“Are we there yet?” Tara wiggled in her booster seat. “Not yet. We’ll be there in a few minutes.” Her adoptive mother, Mrs. James said patiently. Tara kicked her feet. “I’m so excited. I can’t believe I get to go to a wedding! And I’m going to be the flower girl!” She squealed. “I know. That’s all you could talk about for three days now.” Her adoptive brother Liam said. He was eight, and in six-year-old Tara’s eyes, very grown-up. Tara smiled her sweetest smile. “I’m sorry. It’s just that I’ve never been to a wedding before.” Finally, the car pulled into the mall parking lot. Tara quickly unbuckled her seatbelt and jumped out of the car. Liam and Theo slowly followed and Pastor James helped Leah and Mary out of the car. They were four and three, the babies of the family. “Which store do we go to first?” Tara asked eagerly. “That one.” Mrs. James said. “Wait… Tara. Please don’t run ahead of us. Stay with the group, or you could get lost.” From shop to shop they went, finding fancy clothes for the wedding. Eventually, the little girls got tired and the boys got bored. “Wait… can we go into that store? I promise it’s the last one.” Tara said. Already the rest of the family had found clothing, but Tara just couldn’t decide. There were so many beautiful clothes to see. “Alright. But after that, we go home.”Pastor James said. “Thank you!” Walking into the children’s aisle, Tara saw lots of sparkly dresses. But suddenly, she saw the one. It was the most beautiful dress she had ever seen, right in the back of the children’s section. She snatched it off the rack and ran to her mother. “Look what I found!” “Shhh..” her mother whispered. Tara froze in her tracks. Just ahead of the family, three masked robbers entered the store. “Get down! Everyone get down and put your hands up! Right now!” one shouted, pointing his gun at the people. Trembling, Tara just stared at the robbers, rifling through the cash register. Her father tugged her to the ground. “Pray children. Pray,” he whispered hoarsely. They nodded, eyes wide with fear. “Hey! Stop whispering.”One robber yelled. He trained his gun on the James family. PastorJames began to pray aloud. Tara noticed that her mother quietly pulled out her phone and dialled 911 while the robber was distracted. “Shut up, man! Shut up!” the robber was agitated. But Pastor James just prayed louder. “Jesus. Please keep us safe.” Tara whispered. “This is your last warning. Shut up or I will shoot.” the robber yelled, resting his finger on the trigger. But Tara’s father just said “I am not afraid of those who can kill the body. I must obey God before men.” And he continued praying. Time slowed down. Tara’s heart sped up. Three shots echoed in the silence of the store. Crack! Crack! Crack! Tara’s eyes widened and she let out the scream that she had been holding. Leah and Mary began to cry inconsolably.”Lord…forgive..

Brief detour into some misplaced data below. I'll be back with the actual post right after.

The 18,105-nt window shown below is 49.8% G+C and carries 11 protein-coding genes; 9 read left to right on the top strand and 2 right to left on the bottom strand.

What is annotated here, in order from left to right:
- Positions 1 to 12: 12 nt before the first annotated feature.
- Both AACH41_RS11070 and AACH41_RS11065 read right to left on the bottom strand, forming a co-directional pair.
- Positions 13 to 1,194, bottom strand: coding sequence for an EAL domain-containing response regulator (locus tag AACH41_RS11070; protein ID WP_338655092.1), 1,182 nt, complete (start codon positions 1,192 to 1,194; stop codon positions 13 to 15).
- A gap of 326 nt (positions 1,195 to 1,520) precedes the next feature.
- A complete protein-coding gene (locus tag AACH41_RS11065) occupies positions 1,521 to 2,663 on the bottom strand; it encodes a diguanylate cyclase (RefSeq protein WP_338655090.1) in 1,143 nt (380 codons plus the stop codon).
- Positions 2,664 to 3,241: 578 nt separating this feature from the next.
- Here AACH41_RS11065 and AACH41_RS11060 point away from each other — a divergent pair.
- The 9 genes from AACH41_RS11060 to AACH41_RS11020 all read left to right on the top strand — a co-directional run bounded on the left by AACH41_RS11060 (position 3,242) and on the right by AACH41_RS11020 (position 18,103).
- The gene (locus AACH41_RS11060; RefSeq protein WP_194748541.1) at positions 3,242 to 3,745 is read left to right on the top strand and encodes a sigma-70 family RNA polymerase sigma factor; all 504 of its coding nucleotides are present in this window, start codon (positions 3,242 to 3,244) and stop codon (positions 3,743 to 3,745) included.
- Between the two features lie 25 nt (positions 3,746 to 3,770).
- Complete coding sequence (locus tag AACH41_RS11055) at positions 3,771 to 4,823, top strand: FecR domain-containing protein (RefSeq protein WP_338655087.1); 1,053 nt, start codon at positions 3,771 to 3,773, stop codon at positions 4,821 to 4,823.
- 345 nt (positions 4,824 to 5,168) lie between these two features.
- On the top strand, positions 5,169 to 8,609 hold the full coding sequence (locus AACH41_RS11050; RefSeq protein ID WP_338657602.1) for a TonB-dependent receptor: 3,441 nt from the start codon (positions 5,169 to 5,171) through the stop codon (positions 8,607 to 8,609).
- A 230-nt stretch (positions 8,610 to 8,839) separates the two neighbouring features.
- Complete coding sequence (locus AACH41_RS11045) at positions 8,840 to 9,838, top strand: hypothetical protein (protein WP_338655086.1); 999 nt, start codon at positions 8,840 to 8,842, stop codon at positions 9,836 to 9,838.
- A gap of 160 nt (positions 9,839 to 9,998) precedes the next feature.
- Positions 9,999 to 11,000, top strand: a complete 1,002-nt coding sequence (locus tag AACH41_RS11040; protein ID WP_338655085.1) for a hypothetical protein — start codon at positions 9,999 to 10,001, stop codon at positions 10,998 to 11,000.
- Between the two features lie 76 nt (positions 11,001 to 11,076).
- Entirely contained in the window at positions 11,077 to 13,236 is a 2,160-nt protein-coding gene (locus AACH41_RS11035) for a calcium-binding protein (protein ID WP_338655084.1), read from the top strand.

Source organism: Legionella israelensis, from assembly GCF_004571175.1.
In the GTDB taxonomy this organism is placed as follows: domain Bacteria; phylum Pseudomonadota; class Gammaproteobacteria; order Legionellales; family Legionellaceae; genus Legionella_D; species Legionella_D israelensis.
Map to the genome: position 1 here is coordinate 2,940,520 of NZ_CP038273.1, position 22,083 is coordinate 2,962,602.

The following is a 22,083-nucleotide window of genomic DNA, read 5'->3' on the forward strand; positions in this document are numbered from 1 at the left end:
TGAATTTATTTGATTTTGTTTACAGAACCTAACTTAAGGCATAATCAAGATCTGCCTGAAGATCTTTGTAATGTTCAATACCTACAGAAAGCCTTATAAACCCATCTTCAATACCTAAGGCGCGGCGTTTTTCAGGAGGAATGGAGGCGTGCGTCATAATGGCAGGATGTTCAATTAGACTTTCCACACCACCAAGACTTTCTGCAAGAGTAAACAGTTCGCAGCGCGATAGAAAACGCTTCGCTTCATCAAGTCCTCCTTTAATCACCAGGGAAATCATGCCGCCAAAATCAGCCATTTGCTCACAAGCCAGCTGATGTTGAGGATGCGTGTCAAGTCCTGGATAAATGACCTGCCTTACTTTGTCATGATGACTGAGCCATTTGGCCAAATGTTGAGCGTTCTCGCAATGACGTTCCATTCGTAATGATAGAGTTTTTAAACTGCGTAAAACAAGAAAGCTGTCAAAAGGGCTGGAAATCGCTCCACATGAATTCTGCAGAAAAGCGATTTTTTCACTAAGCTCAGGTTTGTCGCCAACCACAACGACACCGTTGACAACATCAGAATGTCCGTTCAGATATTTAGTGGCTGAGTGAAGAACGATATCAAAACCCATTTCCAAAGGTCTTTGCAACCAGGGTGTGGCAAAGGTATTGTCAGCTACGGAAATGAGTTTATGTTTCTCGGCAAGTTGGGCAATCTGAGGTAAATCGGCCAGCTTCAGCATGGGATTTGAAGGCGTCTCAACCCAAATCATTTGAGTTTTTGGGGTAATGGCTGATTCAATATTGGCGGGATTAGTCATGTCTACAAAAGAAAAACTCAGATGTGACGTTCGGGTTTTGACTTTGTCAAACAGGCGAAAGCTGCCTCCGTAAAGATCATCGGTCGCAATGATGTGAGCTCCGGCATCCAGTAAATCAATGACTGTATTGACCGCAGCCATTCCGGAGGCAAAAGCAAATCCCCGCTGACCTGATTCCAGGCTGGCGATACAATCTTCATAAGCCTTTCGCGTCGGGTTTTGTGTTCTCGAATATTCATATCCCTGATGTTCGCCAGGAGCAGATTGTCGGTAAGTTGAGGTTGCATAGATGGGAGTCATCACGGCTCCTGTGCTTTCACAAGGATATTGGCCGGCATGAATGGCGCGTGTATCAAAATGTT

..them.” Pastor James gasped. Blood poured from the wound on his forehead and made a puddle around him. He took a ragged breath and then his eyes rolled over, and he went limp. Tara screamed again. “Shut up girl, or I will shoot you also.” The robber snarled. Then he looked around”That is what happens to anyone who doesn’t listen to me.” Tara sobbed hysterically. She turned and saw her mother’s forehead bleeding and her eyes were glazed. “Mother! Mother!” Tara whimpered. But there wasn’t any answer.
7 years later
“Are you sure that you want to take the twins?” Miss Brown, the social worker asked the Robinsons. “Absolutely.” Mr. Robinson said, “From what you’ve told us, these children need a lot of help, and we are confident that God wants us to have
them.” Mrs. Robinson said “Ok. I mean, Tara and Theo have had eleven foster homes. Their former foster parents called them ‘the Terrible Twins’. I just wanted to let you know what you’re getting into. Well, I’ll go get them from the car to introduce them to your family.” Miss Brown’s heels clicked down the driveway to her car. The Robinson children peered out the living room window to catch a glimpse of the new arrivals. Finally, Tara, a tall, thirteen-year-old girl stepped out of the car. She was wearing a cap turned backward over her waist-length gold-brown hair, an oversize sleeveless black jersey, and knee-length shorts. Her brother came out after. Theo very similar to his sister but looked slightly more cheerful. Maybe it was because he was wearing a bright red t-shirt. “Welcome, Tara and Theo!” Mr. Robinson said. “Please do come in.”